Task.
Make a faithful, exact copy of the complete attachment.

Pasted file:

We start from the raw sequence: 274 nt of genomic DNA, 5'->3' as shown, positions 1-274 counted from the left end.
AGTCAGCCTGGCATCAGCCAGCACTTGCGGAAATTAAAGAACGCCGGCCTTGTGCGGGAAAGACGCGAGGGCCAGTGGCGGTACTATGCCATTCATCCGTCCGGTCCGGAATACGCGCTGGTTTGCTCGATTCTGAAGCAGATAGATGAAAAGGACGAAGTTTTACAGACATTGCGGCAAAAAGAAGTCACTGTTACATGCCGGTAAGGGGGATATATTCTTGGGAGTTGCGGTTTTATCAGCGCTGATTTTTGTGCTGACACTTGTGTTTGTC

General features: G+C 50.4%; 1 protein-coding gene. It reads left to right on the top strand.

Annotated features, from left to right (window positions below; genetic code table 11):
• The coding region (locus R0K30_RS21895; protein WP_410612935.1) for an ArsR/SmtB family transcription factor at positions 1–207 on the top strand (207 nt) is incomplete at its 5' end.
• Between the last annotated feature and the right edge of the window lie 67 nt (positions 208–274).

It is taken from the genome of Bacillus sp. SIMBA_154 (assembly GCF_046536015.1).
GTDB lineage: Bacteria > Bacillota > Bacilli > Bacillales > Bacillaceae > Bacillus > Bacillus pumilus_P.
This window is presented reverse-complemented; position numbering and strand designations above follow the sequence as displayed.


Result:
We start from the raw sequence: 274 nt of genomic DNA, 5'->3' as shown, positions 1-274 counted from the left end.
AGTCAGCCTGGCATCAGCCAGCACTTGCGGAAATTAAAGAACGCCGGCCTTGTGCGGGAAAGACGCGAGGGCCAGTGGCGGTACTATGCCATTCATCCGTCCGGTCCGGAATACGCGCTGGTTTGCTCGATTCTGAAGCAGATAGATGAAAAGGACGAAGTTTTACAGACATTGCGGCAAAAAGAAGTCACTGTTACATGCCGGTAAGGGGGATATATTCTTGGGAGTTGCGGTTTTATCAGCGCTGATTTTTGTGCTGACACTTGTGTTTGTC

General features: G+C 50.4%; 1 protein-coding gene. It reads left to right on the top strand.

Annotated features, from left to right (window positions below; genetic code table 11):
• The coding region (locus R0K30_RS21895; protein WP_410612935.1) for an ArsR/SmtB family transcription factor at positions 1–207 on the top strand (207 nt) is incomplete at its 5' end.
• Between the last annotated feature and the right edge of the window lie 67 nt (positions 208–274).

It is taken from the genome of Bacillus sp. SIMBA_154 (assembly GCF_046536015.1).
GTDB lineage: Bacteria > Bacillota > Bacilli > Bacillales > Bacillaceae > Bacillus > Bacillus pumilus_P.
This window is presented reverse-complemented; position numbering and strand designations above follow the sequence as displayed.